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It’s Not Too Late to Visit Ebling Library’s “Informing Consent” Exhibit

Sandy Magana, Ph.D, Associate Professor in Social Work and Waisman Center, brought her Social Work 952 graduate class to the Ebling Library for the Health Sciences on Wednesday February 16th for a two hour visit and discussion of the multi-layered themes in “The Immortal Life of Henrietta Lacks.” Professor Magana’s class, made up mostly Social Science PhD students were talking about the history of research in communities of color. The curator’s essay that introduces the exhibit suggests that Skloot might have unfairly framed Henrietta’s doctors in with the stories of Nazi human experiments, the Chester Southam cancer studies and the Tuskegee syphilis trials. The students argued that while Henrietta’s doctors might have been doing research for the greater good, the fact that they tried to keep Henrietta’s identity secret, and that they did not inform the family until well after HeLa had become the cell of choice in research and that there is still a question of remuneration for the cells in a family that can still not afford health insurance; needed to be told in a larger narrative that included various horrors and inequities in human research.

A discussion followed about how well or poorly medical professionals communicate with patients, the role of cultural competency in health sciences schools, and how effective current Institutional Review Boards (IRBs) protocols are even in 2011. They were also intrigued with the story of the African American physician who treated black patients in the 1950s and also treated a famous French artist.

“I am embarrassed to say that I’ve never heard that story,” said one student- affirming for this curator the reason we do exhibits; to highlight material not otherwise available to students, to inform, and to elicit discussion. “Informing Consent” is here until March 31st, please come visit. Ebling Library for the Health Sciences 750 Highland Ave.

From left to right:

Honoring Henrietta. It was important to contextualize Henrietta in 1950s Baltimore. Using artistic license and original Ebony and Good Housekeeping ads and articles we hoped to create the world that Henrietta knew. Readers will recognize the importance of Henrietta’s red nail polish in the Skloot narrative.

Captive Subjects-Is There Such a thing as Voluntary? This case includes the story of the mid 20th century malaria studies at Illinois State Prison as well as illuminating the human experimentation protocols that were suggested after the Nazi war tribunals.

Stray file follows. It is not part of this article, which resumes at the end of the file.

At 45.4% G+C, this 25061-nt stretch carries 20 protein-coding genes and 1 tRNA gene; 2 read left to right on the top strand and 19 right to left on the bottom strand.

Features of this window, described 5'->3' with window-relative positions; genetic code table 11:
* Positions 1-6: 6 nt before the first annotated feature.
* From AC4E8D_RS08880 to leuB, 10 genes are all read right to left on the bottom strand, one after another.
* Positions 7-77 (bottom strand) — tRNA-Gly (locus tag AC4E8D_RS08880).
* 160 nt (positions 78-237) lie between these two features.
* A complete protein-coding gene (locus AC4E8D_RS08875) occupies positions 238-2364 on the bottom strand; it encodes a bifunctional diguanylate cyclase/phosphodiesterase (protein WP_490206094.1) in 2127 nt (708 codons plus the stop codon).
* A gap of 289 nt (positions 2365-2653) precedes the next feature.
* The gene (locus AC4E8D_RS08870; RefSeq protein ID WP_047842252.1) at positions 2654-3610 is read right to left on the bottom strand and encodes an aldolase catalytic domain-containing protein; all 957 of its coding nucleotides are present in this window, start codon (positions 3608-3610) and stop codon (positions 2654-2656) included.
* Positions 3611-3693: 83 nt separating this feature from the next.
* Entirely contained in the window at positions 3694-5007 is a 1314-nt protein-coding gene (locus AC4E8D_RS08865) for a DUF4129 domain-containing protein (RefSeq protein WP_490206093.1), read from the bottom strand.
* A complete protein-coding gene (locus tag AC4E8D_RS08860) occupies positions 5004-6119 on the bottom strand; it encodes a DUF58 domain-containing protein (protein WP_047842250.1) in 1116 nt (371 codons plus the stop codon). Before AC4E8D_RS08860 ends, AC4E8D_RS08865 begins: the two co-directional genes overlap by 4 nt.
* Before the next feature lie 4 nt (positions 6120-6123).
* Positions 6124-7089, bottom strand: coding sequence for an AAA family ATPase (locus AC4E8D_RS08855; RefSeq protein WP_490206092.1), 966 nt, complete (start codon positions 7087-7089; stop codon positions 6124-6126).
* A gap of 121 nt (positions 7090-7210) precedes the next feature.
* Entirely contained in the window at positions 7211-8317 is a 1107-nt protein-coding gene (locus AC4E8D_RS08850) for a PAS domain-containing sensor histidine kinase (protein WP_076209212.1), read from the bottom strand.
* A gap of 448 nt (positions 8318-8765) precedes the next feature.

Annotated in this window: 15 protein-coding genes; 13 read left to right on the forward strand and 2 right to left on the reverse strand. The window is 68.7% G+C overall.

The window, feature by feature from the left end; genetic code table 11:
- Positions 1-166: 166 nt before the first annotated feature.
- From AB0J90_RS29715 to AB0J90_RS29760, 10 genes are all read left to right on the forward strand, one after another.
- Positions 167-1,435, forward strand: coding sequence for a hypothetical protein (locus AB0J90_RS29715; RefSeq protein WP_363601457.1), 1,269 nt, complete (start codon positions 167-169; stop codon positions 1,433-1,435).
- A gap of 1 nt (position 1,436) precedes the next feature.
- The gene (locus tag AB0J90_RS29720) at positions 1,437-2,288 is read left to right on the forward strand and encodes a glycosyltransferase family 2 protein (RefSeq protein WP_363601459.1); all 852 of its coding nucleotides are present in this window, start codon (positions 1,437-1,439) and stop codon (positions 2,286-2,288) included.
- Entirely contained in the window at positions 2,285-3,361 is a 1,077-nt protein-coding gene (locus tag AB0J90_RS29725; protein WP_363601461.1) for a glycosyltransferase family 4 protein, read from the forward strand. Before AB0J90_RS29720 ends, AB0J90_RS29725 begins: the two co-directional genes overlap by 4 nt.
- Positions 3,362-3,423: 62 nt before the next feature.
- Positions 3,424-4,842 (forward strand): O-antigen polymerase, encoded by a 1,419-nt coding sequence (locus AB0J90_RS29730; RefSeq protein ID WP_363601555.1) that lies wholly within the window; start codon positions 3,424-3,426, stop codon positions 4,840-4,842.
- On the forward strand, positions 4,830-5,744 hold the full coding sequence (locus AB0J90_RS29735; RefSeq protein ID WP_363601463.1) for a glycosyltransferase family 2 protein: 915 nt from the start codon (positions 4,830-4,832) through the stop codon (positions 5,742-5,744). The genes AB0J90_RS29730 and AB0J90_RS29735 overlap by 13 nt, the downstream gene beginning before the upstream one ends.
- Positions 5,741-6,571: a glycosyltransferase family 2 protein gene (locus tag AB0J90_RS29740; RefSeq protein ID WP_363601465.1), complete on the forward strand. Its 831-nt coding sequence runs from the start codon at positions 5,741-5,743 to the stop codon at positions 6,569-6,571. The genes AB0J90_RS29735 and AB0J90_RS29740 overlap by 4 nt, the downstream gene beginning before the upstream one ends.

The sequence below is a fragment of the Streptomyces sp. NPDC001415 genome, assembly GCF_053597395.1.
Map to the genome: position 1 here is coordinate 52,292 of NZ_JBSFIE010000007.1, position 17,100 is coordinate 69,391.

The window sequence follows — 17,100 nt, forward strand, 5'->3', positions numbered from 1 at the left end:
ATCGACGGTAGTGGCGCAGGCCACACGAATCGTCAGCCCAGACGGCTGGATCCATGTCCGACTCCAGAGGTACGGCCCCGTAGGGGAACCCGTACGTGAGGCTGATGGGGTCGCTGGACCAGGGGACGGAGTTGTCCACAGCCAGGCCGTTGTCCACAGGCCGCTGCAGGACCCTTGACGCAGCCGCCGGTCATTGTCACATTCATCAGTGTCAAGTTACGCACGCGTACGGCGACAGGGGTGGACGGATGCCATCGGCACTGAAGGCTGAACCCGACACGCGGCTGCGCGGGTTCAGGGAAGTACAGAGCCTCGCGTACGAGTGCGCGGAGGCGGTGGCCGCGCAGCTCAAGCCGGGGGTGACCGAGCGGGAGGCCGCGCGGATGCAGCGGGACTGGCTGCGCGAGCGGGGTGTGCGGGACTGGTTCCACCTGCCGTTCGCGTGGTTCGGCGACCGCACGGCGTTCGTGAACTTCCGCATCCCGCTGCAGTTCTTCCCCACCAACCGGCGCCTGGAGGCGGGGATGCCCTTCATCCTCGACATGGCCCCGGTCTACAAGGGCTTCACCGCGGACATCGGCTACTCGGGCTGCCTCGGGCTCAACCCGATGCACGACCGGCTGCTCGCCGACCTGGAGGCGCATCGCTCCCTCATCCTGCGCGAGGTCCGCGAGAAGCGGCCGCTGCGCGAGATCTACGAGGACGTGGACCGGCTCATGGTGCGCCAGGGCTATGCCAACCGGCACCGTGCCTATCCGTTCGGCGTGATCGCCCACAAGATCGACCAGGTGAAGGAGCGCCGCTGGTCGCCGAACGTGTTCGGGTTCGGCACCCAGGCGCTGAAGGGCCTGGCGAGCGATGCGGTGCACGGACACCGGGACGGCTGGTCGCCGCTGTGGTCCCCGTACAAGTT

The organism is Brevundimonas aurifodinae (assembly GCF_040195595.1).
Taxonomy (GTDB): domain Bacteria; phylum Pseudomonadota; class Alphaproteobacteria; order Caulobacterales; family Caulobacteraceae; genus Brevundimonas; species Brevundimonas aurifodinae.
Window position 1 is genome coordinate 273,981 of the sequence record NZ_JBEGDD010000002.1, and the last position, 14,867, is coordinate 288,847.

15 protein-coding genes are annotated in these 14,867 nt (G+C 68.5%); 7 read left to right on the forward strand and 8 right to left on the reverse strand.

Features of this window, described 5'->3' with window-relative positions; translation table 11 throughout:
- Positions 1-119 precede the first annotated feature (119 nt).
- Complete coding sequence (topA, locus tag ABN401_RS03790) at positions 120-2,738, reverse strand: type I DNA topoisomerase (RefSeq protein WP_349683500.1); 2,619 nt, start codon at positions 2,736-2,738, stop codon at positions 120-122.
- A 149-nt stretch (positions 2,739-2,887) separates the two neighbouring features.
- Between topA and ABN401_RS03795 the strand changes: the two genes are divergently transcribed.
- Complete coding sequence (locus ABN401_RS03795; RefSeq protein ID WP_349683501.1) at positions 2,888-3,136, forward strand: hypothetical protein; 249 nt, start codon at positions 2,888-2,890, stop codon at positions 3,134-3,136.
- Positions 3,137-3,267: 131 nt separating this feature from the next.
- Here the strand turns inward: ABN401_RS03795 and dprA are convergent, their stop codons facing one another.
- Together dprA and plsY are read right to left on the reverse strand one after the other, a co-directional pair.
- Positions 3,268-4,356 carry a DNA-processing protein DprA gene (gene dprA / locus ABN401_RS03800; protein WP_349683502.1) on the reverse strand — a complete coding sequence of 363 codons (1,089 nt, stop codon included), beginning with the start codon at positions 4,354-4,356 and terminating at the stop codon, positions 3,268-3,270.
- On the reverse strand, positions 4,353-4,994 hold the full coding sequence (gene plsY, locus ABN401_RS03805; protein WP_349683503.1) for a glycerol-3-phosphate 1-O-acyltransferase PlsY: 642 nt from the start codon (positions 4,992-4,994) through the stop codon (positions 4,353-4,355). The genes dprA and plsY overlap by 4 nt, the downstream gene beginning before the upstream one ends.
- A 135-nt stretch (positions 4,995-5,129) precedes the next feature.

Associate Professor Sandy Magana (with book), curator, Micaela Sullivan-Fowler (to her left) and graduate students in SW952: Research Methods in Communities of Color

The Awards and Interviews (and UW Initiative) Continue!

Rebecca Skloot has had a remarkable year, and “The Immortal Life of Henrietta Lacks” continues to be discussed in UW-Madison classes, local book clubs, and other Madison school and college programs. Students and faculty continue to visit the “Informing Consent” historical exhibit at the Ebling Library (open until March 31st) on the west side of campus. UW’s Go Big Read choice is but one of many highlights of Skloot’s literary trajectory- the Wellcome Trust Book Prize recently chose “Immortal Life” as the book that most celebrated medicine for 2010.

Visit to the “Informing Consent” Exhibit

A Display Case on the history of research at UW-Madison, informed consent, and the McCardle Laboratory for Cancer Research.

Recently a group of students visited the “Informing Consent: Unwitting Subjects in Medicine’s Pursuit of Beneficial Knowledge” exhibit at the Ebling Library for the Health Sciences. Noticing that the students were bent over the display cases, discussing artifacts and items with one another, and taking notes, I asked them if they were there for a class- as generally, twenty students, all in one place, for over an hour, when it is not a social event- is noteworthy.

They were here from Edgewood College, from their class, BIO 402- Cell and Molecular Biology. The students, taught by Fern Murdoch,PhD., had read “The Immortal Life of Henrietta Lacks” at the beginning of the semester and had written a paper about one of the scientific uses of HeLa cells. They were finishing the semester with a paper on the ethics of human tissue use. They found the exhibit to be a great jumping off point for their discussions. Their discussion centered on who owns human cells? Is the good provided by medical research more important that an individual’s claim on their own tissue? A number of students were particularly interested in the development of skin cultures in the Allen-Hoffman lab (which there is a case on in the exhibit) and where those cells came from. Another student brought up the issue of the rights, or lack of rights, of prison inmates to consent to participate in research studies. As Professor Murdoch wrote, “Overall, I think the exhibit contributed significantly to the students’ thinking about the ethics using human tissues in medical research.”

The exhibit continues until the end of March, 2011. If you or your class (or book club) would like a tour of the exhibit, or would like to come on your own time, we invite you to attend! Contact Micaela for more information: